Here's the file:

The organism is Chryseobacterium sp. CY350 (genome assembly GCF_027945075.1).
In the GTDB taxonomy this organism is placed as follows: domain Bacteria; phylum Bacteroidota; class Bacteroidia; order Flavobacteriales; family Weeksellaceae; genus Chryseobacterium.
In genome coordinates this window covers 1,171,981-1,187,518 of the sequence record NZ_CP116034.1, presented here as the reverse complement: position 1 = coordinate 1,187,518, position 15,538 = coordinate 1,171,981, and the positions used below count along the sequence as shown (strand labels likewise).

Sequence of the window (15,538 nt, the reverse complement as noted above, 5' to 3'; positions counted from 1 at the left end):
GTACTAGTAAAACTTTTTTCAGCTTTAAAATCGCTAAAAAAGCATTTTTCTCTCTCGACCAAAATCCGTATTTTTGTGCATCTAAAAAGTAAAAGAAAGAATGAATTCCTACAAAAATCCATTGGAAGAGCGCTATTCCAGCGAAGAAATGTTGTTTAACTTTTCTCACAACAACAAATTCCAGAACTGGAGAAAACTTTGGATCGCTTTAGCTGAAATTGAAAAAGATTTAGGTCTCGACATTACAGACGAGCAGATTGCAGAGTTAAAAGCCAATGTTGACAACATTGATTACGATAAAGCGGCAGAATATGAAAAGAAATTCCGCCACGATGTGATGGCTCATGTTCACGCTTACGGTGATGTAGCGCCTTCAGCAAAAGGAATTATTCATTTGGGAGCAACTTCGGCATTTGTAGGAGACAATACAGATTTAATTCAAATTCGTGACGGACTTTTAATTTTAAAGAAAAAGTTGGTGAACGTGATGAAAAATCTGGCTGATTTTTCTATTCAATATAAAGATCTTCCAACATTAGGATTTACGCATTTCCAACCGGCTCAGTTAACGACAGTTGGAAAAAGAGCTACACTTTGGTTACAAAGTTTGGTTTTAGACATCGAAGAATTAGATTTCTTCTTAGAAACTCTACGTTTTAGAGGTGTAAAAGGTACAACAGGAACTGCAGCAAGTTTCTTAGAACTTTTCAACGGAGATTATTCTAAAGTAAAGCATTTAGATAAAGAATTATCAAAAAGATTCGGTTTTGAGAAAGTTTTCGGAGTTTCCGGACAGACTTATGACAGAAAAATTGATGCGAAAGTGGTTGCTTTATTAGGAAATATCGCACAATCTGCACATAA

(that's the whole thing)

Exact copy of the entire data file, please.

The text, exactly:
The organism is Chryseobacterium sp. CY350 (genome assembly GCF_027945075.1).
In the GTDB taxonomy this organism is placed as follows: domain Bacteria; phylum Bacteroidota; class Bacteroidia; order Flavobacteriales; family Weeksellaceae; genus Chryseobacterium.
In genome coordinates this window covers 1,171,981-1,187,518 of the sequence record NZ_CP116034.1, presented here as the reverse complement: position 1 = coordinate 1,187,518, position 15,538 = coordinate 1,171,981, and the positions used below count along the sequence as shown (strand labels likewise).

Sequence of the window (15,538 nt, the reverse complement as noted above, 5' to 3'; positions counted from 1 at the left end):
GTACTAGTAAAACTTTTTTCAGCTTTAAAATCGCTAAAAAAGCATTTTTCTCTCTCGACCAAAATCCGTATTTTTGTGCATCTAAAAAGTAAAAGAAAGAATGAATTCCTACAAAAATCCATTGGAAGAGCGCTATTCCAGCGAAGAAATGTTGTTTAACTTTTCTCACAACAACAAATTCCAGAACTGGAGAAAACTTTGGATCGCTTTAGCTGAAATTGAAAAAGATTTAGGTCTCGACATTACAGACGAGCAGATTGCAGAGTTAAAAGCCAATGTTGACAACATTGATTACGATAAAGCGGCAGAATATGAAAAGAAATTCCGCCACGATGTGATGGCTCATGTTCACGCTTACGGTGATGTAGCGCCTTCAGCAAAAGGAATTATTCATTTGGGAGCAACTTCGGCATTTGTAGGAGACAATACAGATTTAATTCAAATTCGTGACGGACTTTTAATTTTAAAGAAAAAGTTGGTGAACGTGATGAAAAATCTGGCTGATTTTTCTATTCAATATAAAGATCTTCCAACATTAGGATTTACGCATTTCCAACCGGCTCAGTTAACGACAGTTGGAAAAAGAGCTACACTTTGGTTACAAAGTTTGGTTTTAGACATCGAAGAATTAGATTTCTTCTTAGAAACTCTACGTTTTAGAGGTGTAAAAGGTACAACAGGAACTGCAGCAAGTTTCTTAGAACTTTTCAACGGAGATTATTCTAAAGTAAAGCATTTAGATAAAGAATTATCAAAAAGATTCGGTTTTGAGAAAGTTTTCGGAGTTTCCGGACAGACTTATGACAGAAAAATTGATGCGAAAGTGGTTGCTTTATTAGGAAATATCGCACAATCTGCACATAA